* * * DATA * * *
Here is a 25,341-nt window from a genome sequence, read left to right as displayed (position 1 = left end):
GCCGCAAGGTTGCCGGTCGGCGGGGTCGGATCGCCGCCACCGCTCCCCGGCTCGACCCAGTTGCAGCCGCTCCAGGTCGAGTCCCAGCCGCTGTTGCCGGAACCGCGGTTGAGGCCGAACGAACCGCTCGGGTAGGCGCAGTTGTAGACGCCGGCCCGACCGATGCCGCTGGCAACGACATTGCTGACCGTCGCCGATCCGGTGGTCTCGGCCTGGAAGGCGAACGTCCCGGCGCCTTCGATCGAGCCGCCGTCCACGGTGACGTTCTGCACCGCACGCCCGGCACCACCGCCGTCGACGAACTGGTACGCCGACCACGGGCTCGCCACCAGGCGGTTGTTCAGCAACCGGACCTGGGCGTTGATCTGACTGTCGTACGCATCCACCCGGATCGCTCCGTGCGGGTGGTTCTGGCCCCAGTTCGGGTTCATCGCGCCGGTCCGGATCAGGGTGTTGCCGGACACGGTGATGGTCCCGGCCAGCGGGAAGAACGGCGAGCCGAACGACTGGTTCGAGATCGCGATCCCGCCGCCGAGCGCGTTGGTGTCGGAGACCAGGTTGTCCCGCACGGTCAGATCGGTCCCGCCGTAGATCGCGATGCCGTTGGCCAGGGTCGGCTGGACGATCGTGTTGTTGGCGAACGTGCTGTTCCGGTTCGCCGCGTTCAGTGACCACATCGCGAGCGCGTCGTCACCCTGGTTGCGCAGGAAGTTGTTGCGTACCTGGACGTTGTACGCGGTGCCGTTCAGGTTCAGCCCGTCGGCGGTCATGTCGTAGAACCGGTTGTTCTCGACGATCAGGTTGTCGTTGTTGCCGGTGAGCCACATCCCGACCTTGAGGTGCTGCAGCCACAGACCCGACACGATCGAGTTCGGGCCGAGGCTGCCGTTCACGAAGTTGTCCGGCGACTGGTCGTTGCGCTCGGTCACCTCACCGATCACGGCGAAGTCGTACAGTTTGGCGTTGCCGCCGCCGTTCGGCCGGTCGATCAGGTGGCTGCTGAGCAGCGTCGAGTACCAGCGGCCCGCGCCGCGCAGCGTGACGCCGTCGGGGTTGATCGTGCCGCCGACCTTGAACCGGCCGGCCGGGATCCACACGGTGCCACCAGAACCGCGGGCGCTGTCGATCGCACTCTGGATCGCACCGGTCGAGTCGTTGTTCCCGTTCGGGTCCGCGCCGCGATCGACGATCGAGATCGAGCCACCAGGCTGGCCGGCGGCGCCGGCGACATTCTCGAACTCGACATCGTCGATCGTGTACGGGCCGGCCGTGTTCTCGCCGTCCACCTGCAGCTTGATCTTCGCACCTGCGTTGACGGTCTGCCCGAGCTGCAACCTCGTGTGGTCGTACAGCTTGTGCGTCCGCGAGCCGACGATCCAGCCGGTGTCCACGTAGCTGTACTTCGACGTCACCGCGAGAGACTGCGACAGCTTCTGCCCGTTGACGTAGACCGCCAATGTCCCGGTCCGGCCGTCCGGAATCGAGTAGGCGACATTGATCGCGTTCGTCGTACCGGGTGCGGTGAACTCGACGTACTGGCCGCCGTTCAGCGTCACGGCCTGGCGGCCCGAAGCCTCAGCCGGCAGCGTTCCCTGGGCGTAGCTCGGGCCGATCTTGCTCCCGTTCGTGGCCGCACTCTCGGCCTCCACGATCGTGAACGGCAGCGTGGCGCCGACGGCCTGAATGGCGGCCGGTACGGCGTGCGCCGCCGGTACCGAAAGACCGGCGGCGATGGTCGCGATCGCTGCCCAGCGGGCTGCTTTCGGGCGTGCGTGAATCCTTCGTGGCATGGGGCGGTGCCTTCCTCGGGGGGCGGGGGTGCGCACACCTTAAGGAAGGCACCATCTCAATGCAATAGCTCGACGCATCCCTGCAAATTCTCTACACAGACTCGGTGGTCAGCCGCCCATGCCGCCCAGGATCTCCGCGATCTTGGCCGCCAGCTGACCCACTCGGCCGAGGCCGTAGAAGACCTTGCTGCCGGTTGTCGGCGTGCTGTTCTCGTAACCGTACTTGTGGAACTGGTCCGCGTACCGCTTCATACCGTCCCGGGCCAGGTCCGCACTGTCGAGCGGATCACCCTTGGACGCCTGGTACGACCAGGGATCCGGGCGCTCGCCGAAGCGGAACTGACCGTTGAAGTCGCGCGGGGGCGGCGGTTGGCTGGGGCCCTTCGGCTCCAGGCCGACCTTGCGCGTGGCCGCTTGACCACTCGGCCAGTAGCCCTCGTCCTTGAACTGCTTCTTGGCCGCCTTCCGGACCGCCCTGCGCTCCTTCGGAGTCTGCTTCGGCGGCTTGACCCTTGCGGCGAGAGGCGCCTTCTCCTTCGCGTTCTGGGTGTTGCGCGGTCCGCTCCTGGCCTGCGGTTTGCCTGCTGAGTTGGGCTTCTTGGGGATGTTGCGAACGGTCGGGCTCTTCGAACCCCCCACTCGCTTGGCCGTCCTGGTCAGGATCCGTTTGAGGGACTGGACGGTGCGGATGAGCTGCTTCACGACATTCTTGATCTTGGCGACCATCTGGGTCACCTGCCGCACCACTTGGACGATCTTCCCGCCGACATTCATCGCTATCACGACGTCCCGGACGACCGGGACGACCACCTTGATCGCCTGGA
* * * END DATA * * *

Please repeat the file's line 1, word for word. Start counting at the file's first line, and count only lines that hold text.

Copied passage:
Here is a 25,341-nt window from a genome sequence, read left to right as displayed (position 1 = left end):